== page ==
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caress

[kuh-res] /kəˈrɛs/
noun
1.
an act or gesture expressing affection, as an embrace or kiss, especially a light stroking or touching.
verb (used with object)
2.
to touch or pat gently to show affection.
3.
to touch, stroke, etc., lightly, as if in affection:
The breeze caressed the trees.
4.
to treat with favor, kindness, etc.
Origin
1605-1615
1605-15; < French caresse < Italian carezza < Vulgar Latin *caritia, equivalent to Latin cār(us) dear + -itia suffix of abstract nouns; cf. charity
Related forms
caressable, adjective
caresser, noun
caressingly, adverb
uncaressed, adjective
uncaressing, adjective
uncaressingly, adverb
Synonyms
1. pat, fondling, hug.
Dictionary.com Unabridged
Based on the Random House Dictionary, © Random House, Inc. 2014.
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Examples for caresses
  • Years followed as the salty waves gently caresses the abandoned ship, slowing reducing it down to a skeleton of rusted steel.
  • His life was a continual vicissitude of crosses and privations, and of heavenly visits and caresses.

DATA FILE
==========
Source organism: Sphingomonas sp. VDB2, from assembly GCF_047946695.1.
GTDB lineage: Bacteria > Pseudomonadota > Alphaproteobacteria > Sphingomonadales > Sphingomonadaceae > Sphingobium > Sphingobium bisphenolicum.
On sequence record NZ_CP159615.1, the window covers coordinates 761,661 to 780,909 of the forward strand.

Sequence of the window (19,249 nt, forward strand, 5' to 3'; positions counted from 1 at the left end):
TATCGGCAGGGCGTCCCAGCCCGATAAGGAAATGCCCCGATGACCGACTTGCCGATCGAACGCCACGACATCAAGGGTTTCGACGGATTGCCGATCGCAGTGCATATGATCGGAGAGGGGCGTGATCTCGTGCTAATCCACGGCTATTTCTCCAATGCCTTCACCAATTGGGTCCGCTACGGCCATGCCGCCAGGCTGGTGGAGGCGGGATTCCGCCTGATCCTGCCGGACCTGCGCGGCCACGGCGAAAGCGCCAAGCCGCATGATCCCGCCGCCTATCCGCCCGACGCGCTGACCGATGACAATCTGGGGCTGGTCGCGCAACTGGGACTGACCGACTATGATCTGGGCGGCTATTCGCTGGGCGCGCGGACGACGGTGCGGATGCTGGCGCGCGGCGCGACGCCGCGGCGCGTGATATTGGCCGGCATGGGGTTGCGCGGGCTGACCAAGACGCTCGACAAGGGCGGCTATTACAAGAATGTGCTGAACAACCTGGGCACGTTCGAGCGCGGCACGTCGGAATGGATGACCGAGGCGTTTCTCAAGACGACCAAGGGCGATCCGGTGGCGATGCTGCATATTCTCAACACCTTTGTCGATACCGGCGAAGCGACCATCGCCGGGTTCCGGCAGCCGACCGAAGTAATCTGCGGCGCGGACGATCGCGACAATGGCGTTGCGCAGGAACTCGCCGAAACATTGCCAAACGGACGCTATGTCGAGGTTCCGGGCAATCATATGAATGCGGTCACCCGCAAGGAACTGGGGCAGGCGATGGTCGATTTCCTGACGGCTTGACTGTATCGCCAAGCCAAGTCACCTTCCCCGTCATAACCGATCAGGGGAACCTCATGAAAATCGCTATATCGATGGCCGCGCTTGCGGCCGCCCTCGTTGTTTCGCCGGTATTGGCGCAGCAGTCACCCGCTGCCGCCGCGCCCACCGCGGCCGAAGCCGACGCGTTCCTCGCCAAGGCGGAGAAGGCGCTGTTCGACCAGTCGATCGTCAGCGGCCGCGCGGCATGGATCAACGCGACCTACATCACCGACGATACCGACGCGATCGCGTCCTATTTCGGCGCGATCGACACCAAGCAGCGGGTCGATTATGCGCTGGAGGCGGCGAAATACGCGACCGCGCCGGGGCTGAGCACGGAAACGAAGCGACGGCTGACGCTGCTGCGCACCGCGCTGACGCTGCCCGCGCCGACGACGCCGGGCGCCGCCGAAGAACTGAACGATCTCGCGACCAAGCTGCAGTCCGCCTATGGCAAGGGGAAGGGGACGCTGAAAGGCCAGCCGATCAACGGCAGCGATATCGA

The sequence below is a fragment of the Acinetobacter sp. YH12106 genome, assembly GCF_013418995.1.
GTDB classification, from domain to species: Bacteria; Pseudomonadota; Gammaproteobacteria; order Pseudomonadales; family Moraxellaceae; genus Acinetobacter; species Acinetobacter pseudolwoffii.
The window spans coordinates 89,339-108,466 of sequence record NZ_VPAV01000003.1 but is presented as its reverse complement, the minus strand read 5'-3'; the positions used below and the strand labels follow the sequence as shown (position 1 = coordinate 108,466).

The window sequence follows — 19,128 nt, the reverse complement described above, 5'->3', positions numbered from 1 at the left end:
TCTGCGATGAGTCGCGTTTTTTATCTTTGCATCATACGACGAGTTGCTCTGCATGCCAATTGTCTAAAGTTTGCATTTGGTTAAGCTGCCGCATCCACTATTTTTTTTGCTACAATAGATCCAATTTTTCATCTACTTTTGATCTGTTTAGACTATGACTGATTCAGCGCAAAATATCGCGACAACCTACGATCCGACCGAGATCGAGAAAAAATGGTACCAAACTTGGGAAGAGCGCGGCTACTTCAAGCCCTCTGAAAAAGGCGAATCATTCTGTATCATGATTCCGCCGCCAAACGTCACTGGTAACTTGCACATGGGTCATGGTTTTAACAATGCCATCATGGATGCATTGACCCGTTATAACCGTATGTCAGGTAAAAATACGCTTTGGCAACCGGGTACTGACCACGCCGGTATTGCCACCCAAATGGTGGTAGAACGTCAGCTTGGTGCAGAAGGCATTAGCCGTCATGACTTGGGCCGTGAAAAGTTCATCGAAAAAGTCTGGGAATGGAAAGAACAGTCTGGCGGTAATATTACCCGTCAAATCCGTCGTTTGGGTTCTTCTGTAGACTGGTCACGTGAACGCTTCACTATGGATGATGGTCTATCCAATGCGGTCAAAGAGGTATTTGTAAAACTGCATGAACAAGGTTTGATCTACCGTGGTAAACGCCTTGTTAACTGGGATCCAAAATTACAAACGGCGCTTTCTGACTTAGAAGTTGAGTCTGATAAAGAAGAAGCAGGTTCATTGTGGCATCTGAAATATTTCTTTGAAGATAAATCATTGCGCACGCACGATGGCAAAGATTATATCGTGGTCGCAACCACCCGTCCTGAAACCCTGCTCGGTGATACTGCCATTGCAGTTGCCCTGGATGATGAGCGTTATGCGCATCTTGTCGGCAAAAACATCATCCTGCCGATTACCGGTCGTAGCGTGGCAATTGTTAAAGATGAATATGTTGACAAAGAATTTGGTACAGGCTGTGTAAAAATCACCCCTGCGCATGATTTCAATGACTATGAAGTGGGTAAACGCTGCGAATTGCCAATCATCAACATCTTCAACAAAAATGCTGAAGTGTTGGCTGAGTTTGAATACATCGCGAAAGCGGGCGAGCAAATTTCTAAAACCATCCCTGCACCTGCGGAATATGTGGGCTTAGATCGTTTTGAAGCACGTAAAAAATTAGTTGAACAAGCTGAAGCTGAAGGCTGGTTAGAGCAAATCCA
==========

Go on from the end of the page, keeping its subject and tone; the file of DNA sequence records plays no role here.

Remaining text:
• Their music caresses and lulls as much as it uplifts, but often uses its seductive sound to call for social change.
  • We've had ongoing caresses and hugs for the last three days and it was fantastic.
  • No fathers smile, no mothers caresses, were her portion.
  • He has not tired of showing his machine to visitors, and caresses the surly old iron with a motherly pride and affection.
  • Jumping up and down, threatening to overcome them with caresses.
  • She too smothered me with caresses and told me how sorry she was for me and for my family.
British Dictionary definitions for caresses

caress

/kəˈrɛs/
noun
1.
a gentle touch or embrace, esp one given to show affection
verb
2.
(transitive) to touch or stroke gently with affection or as with affection the wind caressed her face
Derived Forms
caresser, noun
caressingly, adverb
Word Origin
C17: from French caresse, from Italian carezza, from Latin cārus dear
Collins English Dictionary - Complete & Unabridged 2012 Digital Edition
© William Collins Sons & Co. Ltd. 1979, 1986 © HarperCollins
Publishers 1998, 2000, 2003, 2005, 2006, 2007, 2009, 2012
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Word Origin and History for caresses

caress

n.

1640s, "show of endearment, display of regard," from French caresse (16c.), back-formation from caresser or else from Italian carezza "endearment," from caro "dear," from Latin carus "dear, costly, beloved" (see whore (n.)). Meaning "affectionate stroke" attested in English from 1650s.

v.

1650s, from French caresser, from Italian carezzare "to cherish," from carezza "endearment" (see caress (n.)). Related: Caressed; caressing.

Online Etymology Dictionary, © 2010 Douglas Harper
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